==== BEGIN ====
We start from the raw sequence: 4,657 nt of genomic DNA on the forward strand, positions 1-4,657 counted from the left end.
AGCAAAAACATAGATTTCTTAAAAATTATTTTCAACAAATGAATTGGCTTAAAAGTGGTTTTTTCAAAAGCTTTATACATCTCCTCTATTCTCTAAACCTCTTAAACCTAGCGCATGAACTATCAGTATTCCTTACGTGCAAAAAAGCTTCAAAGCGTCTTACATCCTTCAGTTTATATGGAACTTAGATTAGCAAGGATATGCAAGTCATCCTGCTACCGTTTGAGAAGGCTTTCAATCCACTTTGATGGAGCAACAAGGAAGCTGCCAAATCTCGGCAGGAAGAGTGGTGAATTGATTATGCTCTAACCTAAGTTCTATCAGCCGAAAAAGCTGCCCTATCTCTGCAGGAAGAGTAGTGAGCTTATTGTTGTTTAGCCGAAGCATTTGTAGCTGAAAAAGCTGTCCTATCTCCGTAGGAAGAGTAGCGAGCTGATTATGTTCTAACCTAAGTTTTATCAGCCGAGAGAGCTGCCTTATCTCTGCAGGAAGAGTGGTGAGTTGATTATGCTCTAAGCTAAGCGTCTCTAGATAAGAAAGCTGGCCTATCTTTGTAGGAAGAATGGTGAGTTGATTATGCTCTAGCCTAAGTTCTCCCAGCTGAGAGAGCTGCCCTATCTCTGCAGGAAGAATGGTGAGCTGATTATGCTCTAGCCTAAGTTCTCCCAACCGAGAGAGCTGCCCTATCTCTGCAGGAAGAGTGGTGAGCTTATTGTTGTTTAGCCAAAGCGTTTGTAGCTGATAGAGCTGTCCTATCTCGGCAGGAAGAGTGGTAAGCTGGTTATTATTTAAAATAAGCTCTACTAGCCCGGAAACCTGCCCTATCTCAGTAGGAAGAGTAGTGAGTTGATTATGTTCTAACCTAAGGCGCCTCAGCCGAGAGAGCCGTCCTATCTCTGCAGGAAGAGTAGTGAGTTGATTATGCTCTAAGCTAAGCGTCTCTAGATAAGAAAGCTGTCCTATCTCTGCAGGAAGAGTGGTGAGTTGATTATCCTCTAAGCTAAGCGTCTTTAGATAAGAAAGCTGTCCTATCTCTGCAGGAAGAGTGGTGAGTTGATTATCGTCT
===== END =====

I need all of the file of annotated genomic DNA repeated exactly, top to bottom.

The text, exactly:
We start from the raw sequence: 4,657 nt of genomic DNA on the forward strand, positions 1-4,657 counted from the left end.
AGCAAAAACATAGATTTCTTAAAAATTATTTTCAACAAATGAATTGGCTTAAAAGTGGTTTTTTCAAAAGCTTTATACATCTCCTCTATTCTCTAAACCTCTTAAACCTAGCGCATGAACTATCAGTATTCCTTACGTGCAAAAAAGCTTCAAAGCGTCTTACATCCTTCAGTTTATATGGAACTTAGATTAGCAAGGATATGCAAGTCATCCTGCTACCGTTTGAGAAGGCTTTCAATCCACTTTGATGGAGCAACAAGGAAGCTGCCAAATCTCGGCAGGAAGAGTGGTGAATTGATTATGCTCTAACCTAAGTTCTATCAGCCGAAAAAGCTGCCCTATCTCTGCAGGAAGAGTAGTGAGCTTATTGTTGTTTAGCCGAAGCATTTGTAGCTGAAAAAGCTGTCCTATCTCCGTAGGAAGAGTAGCGAGCTGATTATGTTCTAACCTAAGTTTTATCAGCCGAGAGAGCTGCCTTATCTCTGCAGGAAGAGTGGTGAGTTGATTATGCTCTAAGCTAAGCGTCTCTAGATAAGAAAGCTGGCCTATCTTTGTAGGAAGAATGGTGAGTTGATTATGCTCTAGCCTAAGTTCTCCCAGCTGAGAGAGCTGCCCTATCTCTGCAGGAAGAATGGTGAGCTGATTATGCTCTAGCCTAAGTTCTCCCAACCGAGAGAGCTGCCCTATCTCTGCAGGAAGAGTGGTGAGCTTATTGTTGTTTAGCCAAAGCGTTTGTAGCTGATAGAGCTGTCCTATCTCGGCAGGAAGAGTGGTAAGCTGGTTATTATTTAAAATAAGCTCTACTAGCCCGGAAACCTGCCCTATCTCAGTAGGAAGAGTAGTGAGTTGATTATGTTCTAACCTAAGGCGCCTCAGCCGAGAGAGCCGTCCTATCTCTGCAGGAAGAGTAGTGAGTTGATTATGCTCTAAGCTAAGCGTCTCTAGATAAGAAAGCTGTCCTATCTCTGCAGGAAGAGTGGTGAGTTGATTATCCTCTAAGCTAAGCGTCTTTAGATAAGAAAGCTGTCCTATCTCTGCAGGAAGAGTGGTGAGTTGATTATCGTCT